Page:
Geometric shapes in Ethiopian art trace back to 14th century Christian art, with geometric patterns found on crosses. The use of geometric patterns continues today appearing in popular forms like basket weaving. This craft takes inspiration from Ethiopian geometric patterns and encourages kids to make their own geometric art. Materials: Fruits or veggies like apples, limes, oranges, potatoes that can be cut into triangles Any other household objects that have a geometric pattern (bottom of egg cartons, pencil tops, beads, cheerios, etc.  Read more »

Which Language First When Raising Trilingual Kids?

At almost 19 months old, Ramzi is just starting to really get talking. Matt was an early talker, and at the same age had quite a large vocabulary and was putting little sentences together. It’s been really interesting to watch the differences and similarities in how the two acquire and use their three languages. If I remember correctly (and oh, how I wish I had kept better track of these things!) Matt had about an equal number of words in English and Arabic at 19 months.  Read more »

Real Intercultural Family in Guatemala: Hebrew, Spanish, Portuguese and English

Welcome Susan and Shlomo! Where are you from? Susan: I was born in Connecticut but I grew up in Guatemala City, Guatemala. Shlomo: Near Tel Aviv, Israel. Where do you currently live? Guatemala City, Guatemala How did you meet? Susan: We met in New York—we were introduced by a mutual friend. It was a blind date. Shlomo: I was in the Israeli air force and working on a project for the air force in an American company, supervising the purchase of equipment for Israel.  Read more »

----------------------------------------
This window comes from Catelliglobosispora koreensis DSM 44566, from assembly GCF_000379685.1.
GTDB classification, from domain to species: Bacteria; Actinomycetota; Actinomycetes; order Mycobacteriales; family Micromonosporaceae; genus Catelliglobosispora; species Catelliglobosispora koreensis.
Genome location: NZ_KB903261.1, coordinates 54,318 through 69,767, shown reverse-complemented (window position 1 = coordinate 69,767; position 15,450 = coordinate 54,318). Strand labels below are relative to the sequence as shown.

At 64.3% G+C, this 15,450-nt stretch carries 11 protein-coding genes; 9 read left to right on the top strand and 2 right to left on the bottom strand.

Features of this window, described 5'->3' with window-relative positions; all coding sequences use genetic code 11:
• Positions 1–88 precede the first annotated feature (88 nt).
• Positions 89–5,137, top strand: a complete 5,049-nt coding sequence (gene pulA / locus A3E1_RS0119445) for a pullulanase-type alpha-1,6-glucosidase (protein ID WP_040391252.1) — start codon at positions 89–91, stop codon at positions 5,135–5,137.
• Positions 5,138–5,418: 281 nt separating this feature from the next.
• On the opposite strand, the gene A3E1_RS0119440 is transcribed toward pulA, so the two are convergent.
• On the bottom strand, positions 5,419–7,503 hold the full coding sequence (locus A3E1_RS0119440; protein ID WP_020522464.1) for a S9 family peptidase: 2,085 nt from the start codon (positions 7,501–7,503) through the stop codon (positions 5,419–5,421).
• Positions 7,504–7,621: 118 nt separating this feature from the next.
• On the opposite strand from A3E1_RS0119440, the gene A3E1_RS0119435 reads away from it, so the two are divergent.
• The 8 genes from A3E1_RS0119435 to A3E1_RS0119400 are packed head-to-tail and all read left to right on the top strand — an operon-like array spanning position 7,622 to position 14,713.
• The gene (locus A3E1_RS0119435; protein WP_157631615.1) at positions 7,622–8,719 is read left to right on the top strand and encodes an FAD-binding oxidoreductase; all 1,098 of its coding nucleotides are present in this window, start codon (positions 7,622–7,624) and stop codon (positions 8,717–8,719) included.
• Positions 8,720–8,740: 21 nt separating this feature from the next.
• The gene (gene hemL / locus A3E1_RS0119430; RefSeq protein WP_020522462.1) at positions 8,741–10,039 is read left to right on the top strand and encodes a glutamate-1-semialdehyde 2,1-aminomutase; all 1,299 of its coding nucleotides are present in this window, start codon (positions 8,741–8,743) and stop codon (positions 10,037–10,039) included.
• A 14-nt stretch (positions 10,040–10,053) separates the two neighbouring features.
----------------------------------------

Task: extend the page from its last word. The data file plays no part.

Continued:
Ramadan Recipe: Chicken Kebabs

I can remember when I was little my parents would feed us early and send us to bed to get some peace during iftar (the daily breaking of the fast during Ramadan). We then spent all evening sitting on the stairs trying to find ways to come downstairs and eat all the nice things everyone else was having. I am now having to deal with the same from my children  Read more »

Learning Languages for Adopted Children

Next week we are heading to the Ukraine to adopt our seventh child. I have tried to block out time from my day to study Russian, but just haven’t been able to make any progress with it. It isn’t that I don’t want to--I really enjoy learning new languages, but have been very busy. Before we adopted our baby, Matea, from Guatemala, I spent hours studying Spanish.  Read more »